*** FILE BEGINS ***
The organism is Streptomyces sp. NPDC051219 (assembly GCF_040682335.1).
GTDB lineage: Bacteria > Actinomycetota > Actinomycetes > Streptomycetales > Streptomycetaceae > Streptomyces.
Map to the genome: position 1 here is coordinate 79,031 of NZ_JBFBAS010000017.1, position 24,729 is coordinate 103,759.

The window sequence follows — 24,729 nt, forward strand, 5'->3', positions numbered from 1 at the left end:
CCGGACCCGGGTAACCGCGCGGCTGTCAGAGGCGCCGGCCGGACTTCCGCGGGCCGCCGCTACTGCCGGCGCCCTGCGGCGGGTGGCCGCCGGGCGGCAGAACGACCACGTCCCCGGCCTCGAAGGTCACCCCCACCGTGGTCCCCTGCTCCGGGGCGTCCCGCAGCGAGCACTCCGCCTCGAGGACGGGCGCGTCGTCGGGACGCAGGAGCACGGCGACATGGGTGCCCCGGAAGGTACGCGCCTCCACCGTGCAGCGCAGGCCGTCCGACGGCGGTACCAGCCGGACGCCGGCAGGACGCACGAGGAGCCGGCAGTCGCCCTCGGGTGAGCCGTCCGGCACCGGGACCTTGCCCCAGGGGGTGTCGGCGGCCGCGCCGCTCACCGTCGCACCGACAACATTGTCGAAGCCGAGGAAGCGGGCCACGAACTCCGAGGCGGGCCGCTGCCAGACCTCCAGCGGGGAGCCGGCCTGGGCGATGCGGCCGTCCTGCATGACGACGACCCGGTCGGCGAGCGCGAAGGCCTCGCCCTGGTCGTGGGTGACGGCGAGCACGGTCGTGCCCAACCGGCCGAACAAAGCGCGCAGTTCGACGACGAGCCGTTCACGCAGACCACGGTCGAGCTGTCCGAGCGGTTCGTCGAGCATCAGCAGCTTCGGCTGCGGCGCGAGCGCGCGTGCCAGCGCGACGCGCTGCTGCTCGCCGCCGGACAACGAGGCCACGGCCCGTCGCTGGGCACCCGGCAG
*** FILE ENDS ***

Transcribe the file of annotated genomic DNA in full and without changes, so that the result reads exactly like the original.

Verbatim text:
The organism is Streptomyces sp. NPDC051219 (assembly GCF_040682335.1).
GTDB lineage: Bacteria > Actinomycetota > Actinomycetes > Streptomycetales > Streptomycetaceae > Streptomyces.
Map to the genome: position 1 here is coordinate 79,031 of NZ_JBFBAS010000017.1, position 24,729 is coordinate 103,759.

The window sequence follows — 24,729 nt, forward strand, 5'->3', positions numbered from 1 at the left end:
CCGGACCCGGGTAACCGCGCGGCTGTCAGAGGCGCCGGCCGGACTTCCGCGGGCCGCCGCTACTGCCGGCGCCCTGCGGCGGGTGGCCGCCGGGCGGCAGAACGACCACGTCCCCGGCCTCGAAGGTCACCCCCACCGTGGTCCCCTGCTCCGGGGCGTCCCGCAGCGAGCACTCCGCCTCGAGGACGGGCGCGTCGTCGGGACGCAGGAGCACGGCGACATGGGTGCCCCGGAAGGTACGCGCCTCCACCGTGCAGCGCAGGCCGTCCGACGGCGGTACCAGCCGGACGCCGGCAGGACGCACGAGGAGCCGGCAGTCGCCCTCGGGTGAGCCGTCCGGCACCGGGACCTTGCCCCAGGGGGTGTCGGCGGCCGCGCCGCTCACCGTCGCACCGACAACATTGTCGAAGCCGAGGAAGCGGGCCACGAACTCCGAGGCGGGCCGCTGCCAGACCTCCAGCGGGGAGCCGGCCTGGGCGATGCGGCCGTCCTGCATGACGACGACCCGGTCGGCGAGCGCGAAGGCCTCGCCCTGGTCGTGGGTGACGGCGAGCACGGTCGTGCCCAACCGGCCGAACAAAGCGCGCAGTTCGACGACGAGCCGTTCACGCAGACCACGGTCGAGCTGTCCGAGCGGTTCGTCGAGCATCAGCAGCTTCGGCTGCGGCGCGAGCGCGCGTGCCAGCGCGACGCGCTGCTGCTCGCCGCCGGACAACGAGGCCACGGCCCGTCGCTGGGCACCCGGCAG